The air pollution challenges facing China are so severe they are potentially destabilizing for the Asian giant, according to former World Bank President Robert Zoellick.
Zoellick, who is currently a senior fellow at the Harvard Kennedy School’s Belfer Center for Science and International Affairs, spoke at Harvard’s Science Center on Wednesday.
Many democratization movements got their start with environmental parties, Zoellick said, because severe pollution is something that directly affects people. “People can see it, feel it, touch it in their daily lives.”
Though the thick air pollution blanketing many Chinese cities is potentially destabilizing, Zoellick also said that Chinese officials are acutely aware of the problem and are gathering information and seeking ways to address it.
Zoellick made the comments in response to questions from Michael McElroy, Harvard’s Gilbert Butler Professor of Environmental Studies and chair of the Harvard China Project. (The China Project focuses on research on China’s energy, economy, and atmospheric environment.)
Zoellick spoke to a crowd of about 150 as part of the Harvard University Center for the Environment’s (HUCE) “China 2035: Energy, Climate, Development” lecture series. HUCE Director Daniel Schrag, the Sturgis Hooper Professor of Geology and professor of environmental science and engineering, introduced the event, saying that it’s important to understand China because it looms so large on the world stage.
With one-seventh of the world’s population, China consumes more coal than the rest of the world, emits 30 percent of greenhouse gases, and will likely install the most renewable energy in the world, Schrag said.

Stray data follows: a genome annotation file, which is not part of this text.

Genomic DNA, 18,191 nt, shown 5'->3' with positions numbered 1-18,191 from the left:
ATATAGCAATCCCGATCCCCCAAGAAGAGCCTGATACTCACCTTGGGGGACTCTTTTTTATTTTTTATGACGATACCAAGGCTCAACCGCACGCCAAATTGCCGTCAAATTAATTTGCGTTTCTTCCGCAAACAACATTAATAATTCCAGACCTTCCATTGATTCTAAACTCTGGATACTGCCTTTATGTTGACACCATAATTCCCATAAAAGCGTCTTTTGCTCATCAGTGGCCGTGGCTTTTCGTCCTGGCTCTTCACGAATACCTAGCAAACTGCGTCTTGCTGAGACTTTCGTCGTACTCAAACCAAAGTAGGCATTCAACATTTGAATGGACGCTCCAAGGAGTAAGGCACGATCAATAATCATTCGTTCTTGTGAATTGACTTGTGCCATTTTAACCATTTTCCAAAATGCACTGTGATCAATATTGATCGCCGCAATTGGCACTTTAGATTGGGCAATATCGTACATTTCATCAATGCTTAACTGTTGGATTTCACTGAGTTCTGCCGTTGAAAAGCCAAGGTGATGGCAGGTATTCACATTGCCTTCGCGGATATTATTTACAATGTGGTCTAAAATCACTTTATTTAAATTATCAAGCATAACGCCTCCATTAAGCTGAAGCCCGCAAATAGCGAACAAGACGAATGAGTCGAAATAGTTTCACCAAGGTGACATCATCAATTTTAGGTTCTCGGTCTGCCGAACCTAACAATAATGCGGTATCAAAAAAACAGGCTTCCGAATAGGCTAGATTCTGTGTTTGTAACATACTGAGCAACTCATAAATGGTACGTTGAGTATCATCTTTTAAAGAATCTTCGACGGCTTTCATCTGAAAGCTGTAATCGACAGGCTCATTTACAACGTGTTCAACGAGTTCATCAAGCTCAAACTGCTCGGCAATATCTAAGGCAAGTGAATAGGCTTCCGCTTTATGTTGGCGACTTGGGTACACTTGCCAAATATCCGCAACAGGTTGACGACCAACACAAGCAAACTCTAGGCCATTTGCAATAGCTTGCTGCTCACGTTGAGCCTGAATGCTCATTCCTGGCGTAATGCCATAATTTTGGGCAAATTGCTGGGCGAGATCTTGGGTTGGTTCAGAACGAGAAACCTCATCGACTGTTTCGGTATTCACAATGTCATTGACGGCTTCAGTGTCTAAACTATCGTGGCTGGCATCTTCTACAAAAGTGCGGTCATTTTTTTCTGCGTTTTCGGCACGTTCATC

“It’s impossible to think about the future of the global environment without thinking about China,” Schrag added.
Within the Q-and-A format, where audience members asked questions, Zoellick outlined several challenges facing China, but also said that the U.S., Europe, and other nations should engage with China on issues of global importance.
There may be many areas of dispute, he said, but understanding can begin by talking about areas where we agree. Disputes over China dumping below-cost solar panels on the U.S. market, for example, should be settled through negotiation, not lawsuits, because the U.S., Europe, and China all share an interest in low-cost solar power.
“What I try to do, whether through trade, through investment, through other kinds of things, is … understand the mutuality of problems and see how we can cooperate on them,” said Zoellick, who is the former U.S. deputy secretary of state and U.S. trade representative.
“In addition to the understandable differences we have with the Chinese and others, we should focus on those [areas of potential agreement]. … There’s a lot of things you can work on cooperatively with people, so let’s start and work on those,” he continued.
In addition to pollution, which the nation is beginning to address, another challenge China faces is a transition from an economy dominated by external trade to one driven by internal consumer demand. It is also facing multiple questions about how to power its continued economic growth. Though coal has been a major culprit in its current air pollution woes, the future will see a broad energy mix, including coal, nuclear power, hydropower, and renewables, Zoellick said, adding that it’s hard to predict that mix’s exact composition.
Zoellick said that environmental concerns around nuclear power and hydropower are important, but won’t keep them out of a future energy mix because neither emits carbon dioxide and the overriding concern is reducing the greenhouse gas emissions that drive climate change.
Worries that Chinese energy investments in the U.S. market will threaten U.S. energy security are unfounded, Zoellick said. Energy, he said, is a global commodity, and the U.S. already exports coal. In addition, as the natural gas boom generated by hydraulic fracturing, or fracking, helps move the U.S. to energy independence, liquid natural gas could also be exported, Zoellick said.
Whatever the future energy mix, Zoellick said that energy efficiency will be a critical component, both in China and in the U.S. Solutions to global energy and climate problems will most likely come through technology and innovation, not by global regulations that slow economic growth. Overall, Zoellick said that China’s rapid growth of recent decades will hit some bumps and slow, but the nation will remain a critical player on the global scene.